The kingdom does not become the kingdom of the "Father" until Christ, having "put all enemies under his feet," including the last enemy, death, has "delivered up the kingdom to God, even the Father" (Co1 15:24-28); (Rev 20:2). There is triumph over death at the first resurrection (Co1 15:54-55) but death, "the last enemy," is not destroyed till the end of the millennium. (Rev 20:14).


(See Scofield) - (Rom 10:10).

Also (Col 3:4); (Th2 1:5-10).

Matthew 13:44

mat 13:44


The interpretation of the parable of the treasure, which makes the buyer of the field to be a sinner who is seeking Christ, has no warrant in the parable itself. The field is defined (Mat 13:38) to be the world. The seeking sinner does not buy, but forsakes, the world to win Christ. Furthermore, the sinner has nothing to sell, nor is Christ for sale, nor is He hidden in a field, nor, having found Christ, does the sinner hide Him again.

Compare (Mar 7:24); (Act 4:20).

At every point the interpretation breaks down.

Our Lord is the buyer at the awful cost of His blood (Pe1 1:18); and Israel, especially Ephraim (Jer 31:5-12); (Jer 31:18-20); the lost tribes hidden in "the field," the world (Mat 13:38), is the treasure; (Exo 19:5); (Psa 135:4). Again, as in the separation of tares and wheat, the angels are used; (Mat 24:31); (Jer 16:16). The divine Merchantman buys the field (world) for the sake of the treasure (Mat 13:44); (Rom 11:28); beloved for the fathers' sakes, and yet to be restored and saved. The note of joy (Mat 13:44) is also that of the prophets in view of Israel's restoration. (Deu 30:9); (Isa 49:13); (Isa 52:1-3); (Isa 62:4-7); (Isa 62:65); (Isa 62:18-19).

(See "Israel,") (Gen 11:10); (Rom 11:26).


(See Scofield) - (Mat 3:2).

Matthew 13:45

mat 13:45


The true Church, "one body" formed by the Holy Spirit (Co1 12:12-13). As Israel is the hid treasure, so the Church is the pearl of great cost. Covering the same period of time as the mysteries of the kingdom, is the mystery of the Church; (Rom 16:25-26); (Eph 3:3-10); (Eph 5:32). Of the true Church a pearl is a perfect symbol:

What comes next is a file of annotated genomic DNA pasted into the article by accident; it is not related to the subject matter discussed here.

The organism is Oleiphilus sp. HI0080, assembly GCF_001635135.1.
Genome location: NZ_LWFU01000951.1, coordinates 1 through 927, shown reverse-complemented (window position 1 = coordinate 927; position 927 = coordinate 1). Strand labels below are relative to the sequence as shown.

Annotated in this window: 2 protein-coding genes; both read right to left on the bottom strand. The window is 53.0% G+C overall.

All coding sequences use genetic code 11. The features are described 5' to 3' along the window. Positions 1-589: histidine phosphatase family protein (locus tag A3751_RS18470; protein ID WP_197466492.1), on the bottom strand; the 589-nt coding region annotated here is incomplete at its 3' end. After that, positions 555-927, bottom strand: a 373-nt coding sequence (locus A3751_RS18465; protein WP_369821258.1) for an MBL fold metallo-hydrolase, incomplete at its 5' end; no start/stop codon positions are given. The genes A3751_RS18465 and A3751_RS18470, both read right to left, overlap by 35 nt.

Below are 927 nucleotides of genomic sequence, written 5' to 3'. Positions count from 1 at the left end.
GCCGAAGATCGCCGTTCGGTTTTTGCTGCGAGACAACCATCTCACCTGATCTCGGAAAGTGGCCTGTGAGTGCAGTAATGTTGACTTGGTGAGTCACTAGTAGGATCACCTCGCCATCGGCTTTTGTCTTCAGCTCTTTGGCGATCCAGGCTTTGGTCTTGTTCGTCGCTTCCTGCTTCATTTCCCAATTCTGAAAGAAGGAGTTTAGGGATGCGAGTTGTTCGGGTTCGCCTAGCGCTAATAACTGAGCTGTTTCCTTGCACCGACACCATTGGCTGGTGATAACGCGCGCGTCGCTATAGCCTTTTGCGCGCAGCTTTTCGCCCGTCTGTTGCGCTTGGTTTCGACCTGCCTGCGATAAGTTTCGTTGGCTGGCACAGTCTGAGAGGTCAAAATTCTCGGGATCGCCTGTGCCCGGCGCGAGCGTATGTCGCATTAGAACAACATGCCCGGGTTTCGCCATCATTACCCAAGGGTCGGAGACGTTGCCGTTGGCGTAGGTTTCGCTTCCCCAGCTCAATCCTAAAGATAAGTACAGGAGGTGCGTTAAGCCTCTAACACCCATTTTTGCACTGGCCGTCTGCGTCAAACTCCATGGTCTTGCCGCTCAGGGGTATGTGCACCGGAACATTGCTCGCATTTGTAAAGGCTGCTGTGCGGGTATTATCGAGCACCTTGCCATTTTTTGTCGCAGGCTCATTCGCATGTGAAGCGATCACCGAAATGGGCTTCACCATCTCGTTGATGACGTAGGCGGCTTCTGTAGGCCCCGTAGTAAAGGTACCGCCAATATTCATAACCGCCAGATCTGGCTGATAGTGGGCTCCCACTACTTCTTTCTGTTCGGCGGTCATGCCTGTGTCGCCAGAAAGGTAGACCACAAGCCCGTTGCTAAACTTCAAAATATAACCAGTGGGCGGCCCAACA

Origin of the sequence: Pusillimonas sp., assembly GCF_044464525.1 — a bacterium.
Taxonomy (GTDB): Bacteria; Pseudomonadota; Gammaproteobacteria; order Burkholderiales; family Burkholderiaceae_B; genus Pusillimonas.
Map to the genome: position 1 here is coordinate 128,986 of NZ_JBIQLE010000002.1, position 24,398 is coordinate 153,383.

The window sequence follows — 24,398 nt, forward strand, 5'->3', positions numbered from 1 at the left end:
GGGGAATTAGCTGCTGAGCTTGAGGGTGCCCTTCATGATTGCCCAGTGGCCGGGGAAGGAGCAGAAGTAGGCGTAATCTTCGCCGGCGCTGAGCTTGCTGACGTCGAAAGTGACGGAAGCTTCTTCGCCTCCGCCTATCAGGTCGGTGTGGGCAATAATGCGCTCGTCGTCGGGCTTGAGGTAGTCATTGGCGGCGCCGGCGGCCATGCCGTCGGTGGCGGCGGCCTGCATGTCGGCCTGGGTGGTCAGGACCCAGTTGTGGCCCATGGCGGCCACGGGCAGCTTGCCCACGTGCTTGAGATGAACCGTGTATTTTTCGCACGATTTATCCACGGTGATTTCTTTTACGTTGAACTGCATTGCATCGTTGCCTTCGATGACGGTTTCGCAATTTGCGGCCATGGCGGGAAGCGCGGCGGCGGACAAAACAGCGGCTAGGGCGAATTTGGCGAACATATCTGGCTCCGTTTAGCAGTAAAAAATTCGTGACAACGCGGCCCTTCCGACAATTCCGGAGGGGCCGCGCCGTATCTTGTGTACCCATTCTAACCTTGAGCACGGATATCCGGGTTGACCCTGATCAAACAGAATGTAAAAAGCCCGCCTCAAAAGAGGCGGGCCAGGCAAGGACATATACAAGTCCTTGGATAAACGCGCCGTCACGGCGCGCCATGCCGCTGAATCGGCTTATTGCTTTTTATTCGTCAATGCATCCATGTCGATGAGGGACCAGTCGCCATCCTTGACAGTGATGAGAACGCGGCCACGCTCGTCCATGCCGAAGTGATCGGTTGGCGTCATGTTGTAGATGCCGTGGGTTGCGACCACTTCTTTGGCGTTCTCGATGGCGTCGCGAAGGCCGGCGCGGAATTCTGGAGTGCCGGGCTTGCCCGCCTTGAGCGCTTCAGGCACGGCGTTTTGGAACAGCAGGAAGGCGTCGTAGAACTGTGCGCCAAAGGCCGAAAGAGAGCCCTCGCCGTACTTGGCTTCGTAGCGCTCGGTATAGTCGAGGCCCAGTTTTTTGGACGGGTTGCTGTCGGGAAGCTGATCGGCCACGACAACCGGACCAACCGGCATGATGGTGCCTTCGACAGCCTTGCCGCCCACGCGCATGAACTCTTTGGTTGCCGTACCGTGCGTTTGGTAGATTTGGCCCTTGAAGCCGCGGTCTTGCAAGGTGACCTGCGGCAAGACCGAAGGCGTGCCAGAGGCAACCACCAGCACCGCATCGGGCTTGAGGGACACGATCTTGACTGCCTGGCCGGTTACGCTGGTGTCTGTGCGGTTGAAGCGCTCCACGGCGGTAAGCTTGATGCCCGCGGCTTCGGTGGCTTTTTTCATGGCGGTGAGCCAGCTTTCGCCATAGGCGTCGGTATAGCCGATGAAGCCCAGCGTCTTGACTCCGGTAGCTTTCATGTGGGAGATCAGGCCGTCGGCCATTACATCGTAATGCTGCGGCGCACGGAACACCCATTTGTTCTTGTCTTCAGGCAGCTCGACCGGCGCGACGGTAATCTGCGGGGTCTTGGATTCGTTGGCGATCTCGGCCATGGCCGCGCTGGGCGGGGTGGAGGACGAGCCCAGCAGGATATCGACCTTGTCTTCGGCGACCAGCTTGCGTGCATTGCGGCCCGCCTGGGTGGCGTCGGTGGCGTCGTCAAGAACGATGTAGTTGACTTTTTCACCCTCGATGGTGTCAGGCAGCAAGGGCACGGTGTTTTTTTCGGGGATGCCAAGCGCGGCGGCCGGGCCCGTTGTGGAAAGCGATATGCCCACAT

(1) A pearl is one, a perfect symbol of unity (Co1 10:17); (Co1 12:12); (Co1 12:13); (Eph 4:4-6).

(2) a pearl is formed by the accretion, and that not mechanically, but vitally, through a living one, as Christ adds to the Church (Act 2:41); (Act 2:47); (Act 5:14); (Act 11:24); (Eph 2:21); (Col 2:19).

(3) Christ, having given Himself for the pearl, is now preparing it for presentation to Himself (Eph 5:25-27). The kingdom is not the Church, but the true children of the kingdom during the fulfilment of these mysteries, baptized by one Spirit into one body (Co1 12:12-13) compose the true Church, the pearl.


(See Scofield) - (Mat 3:2).

Matthew 13:47

mat 13:47

the kingdom of heaven

The parable of the Net (Greek, "sagēnē", "net") presents another view from that of the wheat and tares of the mysteries of the kingdom as the sphere of profession, but with this difference: there Satan was the active agent; here the admixture is more the result of the tendency of a movement to gather to itself that which is not really of it). The kingdom of heaven is like a net which, cast into the sea of humanity, gathers of every kind, good and bad, and these remain together in the net (Mat 13:49) and not merely in the sea, until the end of the age. It is not even a converted net, much less a converted sea. Infinite violence has been done to sound exegesis by the notion that the world is to be converted in this age. Against that notion stands our Lord's own interpretation of the parables of the Sower, the Wheat and Tares, and the Net.

Such, then, is the mystery form of the kingdom.

(See Scofield) - (Mat 3:2).

(See Scofield) - (Mat 6:33).

It is the sphere of Christian profession during this age. It is a mingled body of true and false, wheat and tares, good and bad. It is defiled by formalism, doubt, and worldliness. But within it Christ sees the true children of the true kingdom who, at the end, are to "shine forth as the sun." In the great field, the world, He sees the redeemed of all ages, but especially His hidden Israel, yet to be restored and blessed, Also, in this form of the kingdom, so unlike that which is to be, He sees the Church, His body and bride, and for joy He sells all that He has (Co2 8:9) and buys the field, the treasure, and the pearl.


(See Scofield) - (Mat 3:2).

Matthew 13:49

mat 13:49

end of the

consummation of the age. (Mat 24:3).

Matthew 13:55

mat 13:55


Son of Alphaeus.

(See Scofield) - (Mat 4:21).

Next: Matthew Chapter 14